So of course, his sudden death came as a shock. Why would someone so beloved, so famous, so funny, want to take their own life? It was later revealed that, Robin suffered from Lewy Body Disease. In the words of Izkoff, “Lewy Body Disease, a dementia believed to affect more than 1.3 million people in America – and far more men than women – results from a buildup of protein deposits in the brain.”[7]As Izkoff goes on to explain, “It is also a disease with an associated risk of suicide, particularly when patients are younger and before its most severe effects have set in. ‘If you’re young, if you have insight into what’s happening, and you have some of the associated symptoms – like depression and the hallucinations … that’s when we think the risk of suicide is highest…” Or as his friend and fellow comedian Billy Crystal stated, “My heart breaks that he suffered and only saw one way out.”[8]For some, the diagnosis of Lewy Body Disease is comforting because it provides, and explanation, a reason for why Robin did what he did. But in reading the narrative of his life, this rational explanation is far too simple for such an irrational act. 
Robin battled with demons throughout much of his adult life. When not on stage, he was described often as being quiet, lonely, and reclusive. It was the audience and the laughter and applause that he lived for. More often than not, Robin would rather portray a character rather than be his genuine self. The question being, what happens when the applause and the laughter stops?
Suicide is often described as a permanent solution to a temporary problem. But this description is problematic because it puts the blame solely on the shoulders of the person who commits the act. 
Judaism has had a complex relationship with mental health. As an article in My Jewish Learning explains, “There is little direct discussion of mental illness in the Bible, though some have suggested that various biblical figures, most notably King David, may have suffered from depression. In the Bible, “madness” is described in several places as a form of divine punishment. In Deuteronomy, shigaon — an antecedent term for the common Yiddish expression meshuggeneh, or crazy — is one of the forms of divine retribution for those who don’t heed the word of God. Later in that section, God says that the Jewish people will become “m’shuga” after a foreign people steals their crops and abuses them.”[9]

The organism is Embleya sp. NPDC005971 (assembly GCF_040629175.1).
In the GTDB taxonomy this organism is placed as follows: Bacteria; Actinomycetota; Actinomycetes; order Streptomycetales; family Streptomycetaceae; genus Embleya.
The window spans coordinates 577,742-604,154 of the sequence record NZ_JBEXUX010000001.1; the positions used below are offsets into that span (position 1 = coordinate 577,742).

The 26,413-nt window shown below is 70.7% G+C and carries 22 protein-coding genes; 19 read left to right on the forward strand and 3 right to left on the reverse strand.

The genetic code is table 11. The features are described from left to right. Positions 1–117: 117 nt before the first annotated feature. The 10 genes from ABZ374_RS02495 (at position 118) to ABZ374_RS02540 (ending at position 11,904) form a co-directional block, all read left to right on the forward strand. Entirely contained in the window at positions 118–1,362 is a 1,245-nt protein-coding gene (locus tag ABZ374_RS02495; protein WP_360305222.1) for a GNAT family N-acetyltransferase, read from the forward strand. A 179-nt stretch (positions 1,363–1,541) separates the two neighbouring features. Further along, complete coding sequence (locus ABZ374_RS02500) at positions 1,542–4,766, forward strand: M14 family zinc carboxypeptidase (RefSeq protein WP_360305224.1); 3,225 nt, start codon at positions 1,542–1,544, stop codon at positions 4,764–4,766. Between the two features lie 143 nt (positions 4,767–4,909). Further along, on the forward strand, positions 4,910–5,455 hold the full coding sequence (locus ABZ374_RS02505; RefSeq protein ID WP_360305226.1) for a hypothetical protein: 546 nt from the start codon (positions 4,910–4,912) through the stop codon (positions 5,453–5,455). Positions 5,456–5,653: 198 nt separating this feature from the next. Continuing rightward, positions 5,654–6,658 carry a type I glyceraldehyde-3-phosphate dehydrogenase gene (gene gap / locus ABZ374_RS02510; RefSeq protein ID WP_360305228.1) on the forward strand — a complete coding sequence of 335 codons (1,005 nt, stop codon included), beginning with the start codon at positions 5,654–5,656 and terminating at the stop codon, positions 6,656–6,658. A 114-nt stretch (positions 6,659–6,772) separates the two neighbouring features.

The rabbis of the Talmud deal with mental illness mostly in terms of competency and ability to fulfill religious obligations. As is stated in tractate the Babylonian Talmud tractate Chagigah 3b Our Rabbis have taught: What is a "shoteh" [translated until now as a mentally ill person]? He who goes out alone at night, and he who sleeps in a cemetery, and he who tears his clothes. It is stated: R. Hunna said, so long as they all take place at one time.”[10]Basically what the rabbis are doing here is giving examples of behaviors they feel a person of sound mind would not perform.